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Inspire Leadership for Better Clienteling

Inspire Leadership through ClientelingIf Clienteling were critically important to the success of a luxury brand and to the success of the sales professional—then why have sales professionals been reluctant to ask all clients for their contact information?

Are your sales professionals not asking 100% of the time because they won’t or can’t?

Since managers often complain that sales professionals are not asking all customers for their contact information, I have, over the past six months while consulting and training thousands of managers, asked the following question to better understand and help clients resolve this challenge:
Would you say that your sales professionals don’t ask their clients for their contact information 100% of the time because they:
1) WON’T (the sales professionals knows how to effectively ask clients but won’t) or
2) CAN’T (the sales professional doesn’t ask because they don’t know how to ask effectively)

Managers’ response

Upward of 85% of managers said their sales professionals WON’T ASK commenting that sales professionals did not need support on “how” to ask to increase effectiveness. Furthermore, these managers expressed a frustration with their sales teams not asking customers more often. In particular, managers complained that sales professionals offered excuses such as:
“I know my customers and they don’t want to give retailers this information.”
“My customers complain they already get too many emails.”
“I do ask, but my customers become frustrated with me and so I stopped asking.”
“You want me to ask every customer for his or her email and contact information?”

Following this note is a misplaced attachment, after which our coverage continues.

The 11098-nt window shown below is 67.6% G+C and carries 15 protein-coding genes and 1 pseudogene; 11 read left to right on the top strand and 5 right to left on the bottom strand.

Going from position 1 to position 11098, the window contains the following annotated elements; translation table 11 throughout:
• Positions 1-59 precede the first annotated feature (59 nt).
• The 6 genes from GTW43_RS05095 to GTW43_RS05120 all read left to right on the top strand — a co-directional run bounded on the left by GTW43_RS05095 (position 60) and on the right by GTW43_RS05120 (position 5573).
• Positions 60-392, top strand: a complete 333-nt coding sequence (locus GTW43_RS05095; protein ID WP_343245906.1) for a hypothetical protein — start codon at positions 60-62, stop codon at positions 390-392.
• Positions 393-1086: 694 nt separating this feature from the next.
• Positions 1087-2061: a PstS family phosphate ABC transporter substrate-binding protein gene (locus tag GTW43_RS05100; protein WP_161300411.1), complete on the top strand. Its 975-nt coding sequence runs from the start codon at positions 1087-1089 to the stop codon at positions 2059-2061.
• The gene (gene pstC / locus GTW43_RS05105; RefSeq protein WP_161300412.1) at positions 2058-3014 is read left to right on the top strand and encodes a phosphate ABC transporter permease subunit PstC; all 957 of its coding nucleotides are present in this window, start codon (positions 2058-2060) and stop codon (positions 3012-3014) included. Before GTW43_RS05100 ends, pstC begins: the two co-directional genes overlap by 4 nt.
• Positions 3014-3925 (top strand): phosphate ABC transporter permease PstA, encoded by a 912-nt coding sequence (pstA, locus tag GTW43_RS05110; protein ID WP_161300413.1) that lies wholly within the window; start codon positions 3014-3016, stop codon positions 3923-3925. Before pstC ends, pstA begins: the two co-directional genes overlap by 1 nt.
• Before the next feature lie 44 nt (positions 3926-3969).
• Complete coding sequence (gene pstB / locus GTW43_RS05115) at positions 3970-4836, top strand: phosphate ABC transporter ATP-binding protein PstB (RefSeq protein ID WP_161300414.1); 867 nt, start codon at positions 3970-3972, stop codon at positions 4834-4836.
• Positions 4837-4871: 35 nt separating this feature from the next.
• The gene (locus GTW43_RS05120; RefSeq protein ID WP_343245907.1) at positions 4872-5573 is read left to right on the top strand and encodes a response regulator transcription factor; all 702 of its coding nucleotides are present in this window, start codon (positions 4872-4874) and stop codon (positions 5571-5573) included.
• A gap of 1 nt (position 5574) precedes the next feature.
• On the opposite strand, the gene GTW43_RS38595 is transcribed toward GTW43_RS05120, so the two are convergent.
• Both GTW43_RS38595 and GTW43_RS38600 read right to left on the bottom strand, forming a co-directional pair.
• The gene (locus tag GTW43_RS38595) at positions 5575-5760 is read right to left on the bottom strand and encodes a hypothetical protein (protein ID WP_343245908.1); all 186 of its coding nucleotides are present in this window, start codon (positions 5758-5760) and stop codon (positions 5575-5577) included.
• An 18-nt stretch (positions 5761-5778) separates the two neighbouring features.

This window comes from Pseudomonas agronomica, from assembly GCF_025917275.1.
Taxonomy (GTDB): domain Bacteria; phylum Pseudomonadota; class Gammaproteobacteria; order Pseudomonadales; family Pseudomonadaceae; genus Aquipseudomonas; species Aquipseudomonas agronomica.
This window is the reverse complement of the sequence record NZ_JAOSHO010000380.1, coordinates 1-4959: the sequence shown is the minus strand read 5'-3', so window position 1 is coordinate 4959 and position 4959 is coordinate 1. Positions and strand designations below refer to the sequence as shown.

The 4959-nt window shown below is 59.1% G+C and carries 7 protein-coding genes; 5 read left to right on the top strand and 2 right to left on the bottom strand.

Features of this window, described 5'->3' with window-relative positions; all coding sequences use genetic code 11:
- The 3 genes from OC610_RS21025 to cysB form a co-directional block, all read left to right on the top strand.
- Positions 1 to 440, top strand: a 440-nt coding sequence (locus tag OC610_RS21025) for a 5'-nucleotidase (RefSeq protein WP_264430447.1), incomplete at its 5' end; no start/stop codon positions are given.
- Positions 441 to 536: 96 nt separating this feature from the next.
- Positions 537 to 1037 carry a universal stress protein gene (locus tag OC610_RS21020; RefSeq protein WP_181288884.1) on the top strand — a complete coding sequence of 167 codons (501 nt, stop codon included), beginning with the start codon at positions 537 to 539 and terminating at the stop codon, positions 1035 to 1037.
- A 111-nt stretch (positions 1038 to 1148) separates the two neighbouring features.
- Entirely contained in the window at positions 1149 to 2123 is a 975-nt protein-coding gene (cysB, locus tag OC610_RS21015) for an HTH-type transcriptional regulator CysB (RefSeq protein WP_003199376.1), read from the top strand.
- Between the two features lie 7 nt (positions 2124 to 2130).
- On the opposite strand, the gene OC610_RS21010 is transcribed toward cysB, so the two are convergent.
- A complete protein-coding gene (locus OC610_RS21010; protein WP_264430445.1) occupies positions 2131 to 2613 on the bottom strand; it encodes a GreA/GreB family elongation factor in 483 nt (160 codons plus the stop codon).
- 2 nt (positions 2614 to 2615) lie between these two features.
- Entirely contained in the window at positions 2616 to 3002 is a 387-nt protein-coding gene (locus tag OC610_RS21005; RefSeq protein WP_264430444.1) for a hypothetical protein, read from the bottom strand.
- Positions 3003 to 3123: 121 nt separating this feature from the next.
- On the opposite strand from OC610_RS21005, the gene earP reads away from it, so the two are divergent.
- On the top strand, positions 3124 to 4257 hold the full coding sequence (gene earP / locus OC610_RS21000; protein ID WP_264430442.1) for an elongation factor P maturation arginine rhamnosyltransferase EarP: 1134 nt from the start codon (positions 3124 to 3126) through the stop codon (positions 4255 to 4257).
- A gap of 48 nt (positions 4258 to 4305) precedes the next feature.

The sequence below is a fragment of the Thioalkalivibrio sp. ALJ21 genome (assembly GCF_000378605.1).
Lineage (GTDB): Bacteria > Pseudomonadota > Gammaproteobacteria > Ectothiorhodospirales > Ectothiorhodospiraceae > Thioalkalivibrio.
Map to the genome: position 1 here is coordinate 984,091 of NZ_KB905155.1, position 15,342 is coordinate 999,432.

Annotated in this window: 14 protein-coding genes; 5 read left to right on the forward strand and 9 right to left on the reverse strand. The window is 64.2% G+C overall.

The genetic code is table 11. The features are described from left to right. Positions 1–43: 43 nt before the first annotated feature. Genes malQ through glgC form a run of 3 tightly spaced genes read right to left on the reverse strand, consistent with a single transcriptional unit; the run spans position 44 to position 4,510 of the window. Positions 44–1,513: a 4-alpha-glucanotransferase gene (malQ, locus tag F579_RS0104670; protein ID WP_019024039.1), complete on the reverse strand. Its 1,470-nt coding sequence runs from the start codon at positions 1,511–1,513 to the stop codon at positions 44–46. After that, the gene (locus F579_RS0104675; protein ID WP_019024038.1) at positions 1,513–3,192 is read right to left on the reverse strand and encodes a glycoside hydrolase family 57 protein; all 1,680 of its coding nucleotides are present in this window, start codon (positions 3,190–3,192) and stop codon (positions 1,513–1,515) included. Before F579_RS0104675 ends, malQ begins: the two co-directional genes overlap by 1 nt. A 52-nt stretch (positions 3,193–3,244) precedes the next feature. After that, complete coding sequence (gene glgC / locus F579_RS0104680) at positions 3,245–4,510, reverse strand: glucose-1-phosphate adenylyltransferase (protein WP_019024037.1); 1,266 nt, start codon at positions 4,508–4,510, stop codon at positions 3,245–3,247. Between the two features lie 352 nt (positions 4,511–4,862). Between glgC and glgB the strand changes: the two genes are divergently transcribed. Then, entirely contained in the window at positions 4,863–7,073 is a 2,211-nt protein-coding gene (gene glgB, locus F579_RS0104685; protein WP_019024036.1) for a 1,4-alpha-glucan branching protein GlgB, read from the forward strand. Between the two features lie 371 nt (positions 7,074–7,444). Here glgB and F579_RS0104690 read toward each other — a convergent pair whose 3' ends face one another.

A different perspective: What was really troubling or standing in the way of sales professionals’ success?

By interviewing many sales professionals crossing different clients and product categories, and asking questions to understand why sales professionals were not asking clients, I discovered a different perspective.
Sales professionals were not asking customers for their contact information if they thought it would risk frustrating their customer at the end of the sale. Although sales people didn’t come out directly and say they needed help, yet it was the subtext of what they were passionately saying. Simply said, if sales professionals’ received an emotional decline to their request, something like, “no I don’t give out my email address” they felt it was a risk the client might not return to the store and ask for them by name. It was evident they struggled between the opportunity and the risk and sales professionals won’t risk being rejected.

As a response, I asked sales professionals: “If I could show you a way that would not risk offending your customers — would you ask 100% of your customers for their contact information? The answer I received was a resounding – yes!

In the end, by identifying an effective way that sales professionals could ask customers for their contact information without fear of pushing the customer was a big help in improving performance. When sales professionals applied the specific words and methods when asking clients for their contact information, their capture rate jumped to 90%+ effectiveness in obtaining their email address and mobile phone number.

What did managers learn?